I could have put together a better Dramarama Best of in about 30 seconds. Among other things, this violates a classic rule of such compilations by including rarities – here, a B-side, two covers (one unreleased and one on a rare single), and an acoustic version. Needless to say, these rarities take up space that could have been filled out with much better songs. It also raises the question of who this collection is for. Fans will already own much of this, and newbies won’t be terribly interested in the extras (because, again, they are not very good), so the suspicion is that Rhino rapaciously tried to rope in both sets of listeners with this mess.

And, the choices for the album tracks are all wrong –  every one of the five studio albums is mishandled and ultimately the band ends up misrepresented. “Emerald City,” “Steve & Edie,” “Wonderamaland,” “Train Going Backward,” and “Senseless Fun” have no place on this album. Instead, quality tracks like “All I Want,” “Questions,” “70’s TV,” “Try,” “Ain’t It the Truth,” “Until the Next Time, “In Quiet Rooms,” “Don’t Feel Like Doing Drugs,” and “Bad Seed” are ignored.

And if the compilers really felt like including covers, the obvious choice would have been “I Wish I Was Your Mother” (Mott the Hoople) off of Wonderamaland, and not a) a Dwight Twilley cover that even John Easdale concedes in the liner notes is not satisfactory; and b) a KISS cover that fails to reflect the band’s deep rock knowledge (which, admittedly, is the one benefit of the Twilley cover).

I really have no good reason to own this. I guess it gives me “It’s Still Warm” from Box Office Bomb (the one classic period Dramarama album I don’t own) and the acoustic version of “Work for Food,” and all the songs have been remastered and arguably sound better, but none of those is a terribly compelling reason. In fairness, I think I bought this before I found Cinéma Vérité and after I decided (incorrectly) to get rid of Wonderamaland, so I thought with one album I was making up for three, though the situation has changed now.

It is entirely possible that the most illuminating element of this package is the band’s own list of 18 Rhino “big ones,” which includes the dBs, Mott the Hoople, a power pop compilation, a punk compilation, two Todd Rundgren albums, two Monkees discs, John Cale, and the Zombies.

The Best Thing About This Album

The acoustic “Work for Food” as the hidden track.

Release Date


The Cover Art

So. Lazy.

Dramarama – Cinéma Vérité

What I Think of When I Think of This Artist

A California band by way of New Jersey, Dramarama is another of those great lost bands that never achieved the success they should have. True students of rock and of American culture, Dramarama wrote great songs, had the best guest musicians, played expertly curated covers, and combined romanticism, pop, art, and style in a way that guaranteed being passed over by the record buying public. There is a lot to say about Dramarama, and I have four albums of theirs to get through, so I’m going to take this piece by piece. John Easdale and Mark Englert grew up on the same street in Wayne, New Jersey; they went to the same high school as Chris Carter. Carter ended up buying and running a record store in town, where Easdale started hanging out. The three began to play music, adding Pete Wood (also a high school classmate, apparently) on guitar and a drummer in 1982, and they released their first single. By 1984, drummer Jesse [Farbman] had joined as had keyboardist Theo Ellenis; the band released a self-funded EP, which led to French label New Rose offering the band a contract. It was New Rose that first released Cinéma Vérité in 1985. Supposedly attracted by the cover art (more on that later), KROQ disc jockey Rodney Bingenheimer in Los Angeles started playing “Anything, Anything (I’ll Give You),” and he continued to do so relentlessly. Soon, the band was in the unusual position of having a regional hit in a major market (and in one of the two hearts of the U.S. music business), but had no (American) label or manager. The debut album was then released in the U.S. on Question Mark Records and then re-released by Chameleon that same year.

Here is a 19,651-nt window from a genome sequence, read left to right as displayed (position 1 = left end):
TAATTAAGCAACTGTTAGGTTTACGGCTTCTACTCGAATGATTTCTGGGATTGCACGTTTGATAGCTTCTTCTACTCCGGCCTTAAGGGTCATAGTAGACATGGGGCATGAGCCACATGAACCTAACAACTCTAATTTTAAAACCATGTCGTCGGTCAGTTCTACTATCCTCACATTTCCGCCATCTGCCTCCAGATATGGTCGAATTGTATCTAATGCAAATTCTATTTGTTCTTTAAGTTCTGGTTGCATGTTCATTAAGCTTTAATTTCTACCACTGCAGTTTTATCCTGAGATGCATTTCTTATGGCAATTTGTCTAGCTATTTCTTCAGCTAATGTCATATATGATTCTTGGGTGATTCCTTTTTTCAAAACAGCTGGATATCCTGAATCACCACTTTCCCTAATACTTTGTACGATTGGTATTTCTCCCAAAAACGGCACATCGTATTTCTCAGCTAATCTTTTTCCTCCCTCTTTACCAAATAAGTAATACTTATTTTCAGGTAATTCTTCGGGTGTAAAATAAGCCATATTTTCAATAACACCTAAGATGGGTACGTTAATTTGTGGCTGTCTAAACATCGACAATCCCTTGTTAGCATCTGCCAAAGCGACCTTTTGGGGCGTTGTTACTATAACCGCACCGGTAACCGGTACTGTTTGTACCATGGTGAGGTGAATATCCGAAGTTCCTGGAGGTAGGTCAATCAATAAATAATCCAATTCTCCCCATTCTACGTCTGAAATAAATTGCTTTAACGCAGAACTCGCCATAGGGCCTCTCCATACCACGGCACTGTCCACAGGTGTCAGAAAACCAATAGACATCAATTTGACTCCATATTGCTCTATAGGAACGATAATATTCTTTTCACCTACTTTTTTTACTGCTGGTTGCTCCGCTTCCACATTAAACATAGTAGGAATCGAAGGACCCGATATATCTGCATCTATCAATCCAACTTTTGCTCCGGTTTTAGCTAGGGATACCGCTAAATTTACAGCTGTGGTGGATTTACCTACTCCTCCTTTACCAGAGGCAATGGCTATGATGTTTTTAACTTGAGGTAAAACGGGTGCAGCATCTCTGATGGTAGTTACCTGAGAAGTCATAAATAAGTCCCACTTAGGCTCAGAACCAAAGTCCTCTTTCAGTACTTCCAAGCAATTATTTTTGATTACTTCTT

What I Think of This Album

Probably no other band in 1985 was celebrating Warholia to the extent that they used a Gerard Malanga photograph of Edie Sedgewick as their cover art. Dramarama was proud of their influences, however, and confidently embraced them. Hence, the Velvet Underground cover *and* the Bowie cover on the debut (back-to-back, no less); these tracks implicitly validate the band’s glammy take on doomed romantics and other admirable losers.

To that end, John Easdale does a decent Lou Reed impression, adding a bit more emotion than perhaps Lou would have been cool with on “Femme Fatale.” The piano seems superfluous and the percussion isn’t right, but everything else about it is great. I am admittedly not familiar with the original of “Candidate,” but I can tell you that Dramarama dials up the drama, with slow burn atmospherics that gradually coalesce into a deranged psychedelic juggernaut. I can’t say I love the song, but I love how the band handles it.